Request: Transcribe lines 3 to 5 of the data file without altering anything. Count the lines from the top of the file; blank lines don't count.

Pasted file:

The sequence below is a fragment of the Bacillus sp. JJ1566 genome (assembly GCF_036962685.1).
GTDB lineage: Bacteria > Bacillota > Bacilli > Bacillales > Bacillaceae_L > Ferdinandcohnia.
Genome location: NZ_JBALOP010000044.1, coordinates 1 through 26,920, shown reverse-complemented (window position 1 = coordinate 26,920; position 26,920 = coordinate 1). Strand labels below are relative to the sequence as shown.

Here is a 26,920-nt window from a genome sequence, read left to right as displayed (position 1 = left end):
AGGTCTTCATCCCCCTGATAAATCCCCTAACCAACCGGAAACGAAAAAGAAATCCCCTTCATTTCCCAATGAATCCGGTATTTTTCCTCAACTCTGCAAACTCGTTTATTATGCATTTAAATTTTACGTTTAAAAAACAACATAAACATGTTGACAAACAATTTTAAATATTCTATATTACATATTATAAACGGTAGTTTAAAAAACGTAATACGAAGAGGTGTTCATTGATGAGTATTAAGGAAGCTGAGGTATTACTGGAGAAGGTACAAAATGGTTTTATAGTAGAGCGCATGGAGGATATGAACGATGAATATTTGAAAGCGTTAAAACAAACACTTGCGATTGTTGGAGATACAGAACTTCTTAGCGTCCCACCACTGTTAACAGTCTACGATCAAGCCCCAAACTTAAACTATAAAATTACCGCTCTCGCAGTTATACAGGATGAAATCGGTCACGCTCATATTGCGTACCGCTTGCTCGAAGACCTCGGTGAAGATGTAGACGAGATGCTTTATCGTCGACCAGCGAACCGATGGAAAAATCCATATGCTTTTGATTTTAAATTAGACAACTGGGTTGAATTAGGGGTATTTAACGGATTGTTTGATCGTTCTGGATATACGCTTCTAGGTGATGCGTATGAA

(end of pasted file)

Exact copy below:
Genome location: NZ_JBALOP010000044.1, coordinates 1 through 26,920, shown reverse-complemented (window position 1 = coordinate 26,920; position 26,920 = coordinate 1). Strand labels below are relative to the sequence as shown.

Here is a 26,920-nt window from a genome sequence, read left to right as displayed (position 1 = left end):
AGGTCTTCATCCCCCTGATAAATCCCCTAACCAACCGGAAACGAAAAAGAAATCCCCTTCATTTCCCAATGAATCCGGTATTTTTCCTCAACTCTGCAAACTCGTTTATTATGCATTTAAATTTTACGTTTAAAAAACAACATAAACATGTTGACAAACAATTTTAAATATTCTATATTACATATTATAAACGGTAGTTTAAAAAACGTAATACGAAGAGGTGTTCATTGATGAGTATTAAGGAAGCTGAGGTATTACTGGAGAAGGTACAAAATGGTTTTATAGTAGAGCGCATGGAGGATATGAACGATGAATATTTGAAAGCGTTAAAACAAACACTTGCGATTGTTGGAGATACAGAACTTCTTAGCGTCCCACCACTGTTAACAGTCTACGATCAAGCCCCAAACTTAAACTATAAAATTACCGCTCTCGCAGTTATACAGGATGAAATCGGTCACGCTCATATTGCGTACCGCTTGCTCGAAGACCTCGGTGAAGATGTAGACGAGATGCTTTATCGTCGACCAGCGAACCGATGGAAAAATCCATATGCTTTTGATTTTAAATTAGACAACTGGGTTGAATTAGGGGTATTTAACGGATTGTTTGATCGTTCTGGATATACGCTTCTAGGTGATGCGTATGAA